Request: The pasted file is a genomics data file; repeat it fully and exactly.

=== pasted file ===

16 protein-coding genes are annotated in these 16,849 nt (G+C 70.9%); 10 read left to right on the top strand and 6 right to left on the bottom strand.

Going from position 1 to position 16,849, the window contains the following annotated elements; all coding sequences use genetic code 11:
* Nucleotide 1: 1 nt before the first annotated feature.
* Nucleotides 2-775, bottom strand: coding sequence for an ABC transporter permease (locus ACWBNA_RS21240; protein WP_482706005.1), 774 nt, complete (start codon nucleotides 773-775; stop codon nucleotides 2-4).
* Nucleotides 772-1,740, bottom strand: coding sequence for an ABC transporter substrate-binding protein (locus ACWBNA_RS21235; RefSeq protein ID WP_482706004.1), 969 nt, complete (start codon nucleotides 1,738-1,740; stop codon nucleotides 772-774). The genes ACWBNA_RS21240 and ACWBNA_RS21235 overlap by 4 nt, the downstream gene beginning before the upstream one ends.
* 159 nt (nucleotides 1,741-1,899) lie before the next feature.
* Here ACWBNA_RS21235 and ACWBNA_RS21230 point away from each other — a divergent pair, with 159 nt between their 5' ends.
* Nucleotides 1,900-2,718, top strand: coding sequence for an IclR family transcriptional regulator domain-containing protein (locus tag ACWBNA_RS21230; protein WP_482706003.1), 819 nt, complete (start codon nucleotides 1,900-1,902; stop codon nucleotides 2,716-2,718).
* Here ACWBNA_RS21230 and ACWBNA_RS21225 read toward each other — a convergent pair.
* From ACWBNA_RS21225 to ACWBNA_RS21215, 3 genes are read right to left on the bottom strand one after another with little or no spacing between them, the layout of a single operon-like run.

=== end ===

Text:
16 protein-coding genes are annotated in these 16,849 nt (G+C 70.9%); 10 read left to right on the top strand and 6 right to left on the bottom strand.

Going from position 1 to position 16,849, the window contains the following annotated elements; all coding sequences use genetic code 11:
* Nucleotide 1: 1 nt before the first annotated feature.
* Nucleotides 2-775, bottom strand: coding sequence for an ABC transporter permease (locus ACWBNA_RS21240; protein WP_482706005.1), 774 nt, complete (start codon nucleotides 773-775; stop codon nucleotides 2-4).
* Nucleotides 772-1,740, bottom strand: coding sequence for an ABC transporter substrate-binding protein (locus ACWBNA_RS21235; RefSeq protein ID WP_482706004.1), 969 nt, complete (start codon nucleotides 1,738-1,740; stop codon nucleotides 772-774). The genes ACWBNA_RS21240 and ACWBNA_RS21235 overlap by 4 nt, the downstream gene beginning before the upstream one ends.
* 159 nt (nucleotides 1,741-1,899) lie before the next feature.
* Here ACWBNA_RS21235 and ACWBNA_RS21230 point away from each other — a divergent pair, with 159 nt between their 5' ends.
* Nucleotides 1,900-2,718, top strand: coding sequence for an IclR family transcriptional regulator domain-containing protein (locus tag ACWBNA_RS21230; protein WP_482706003.1), 819 nt, complete (start codon nucleotides 1,900-1,902; stop codon nucleotides 2,716-2,718).
* Here ACWBNA_RS21230 and ACWBNA_RS21225 read toward each other — a convergent pair.
* From ACWBNA_RS21225 to ACWBNA_RS21215, 3 genes are read right to left on the bottom strand one after another with little or no spacing between them, the layout of a single operon-like run.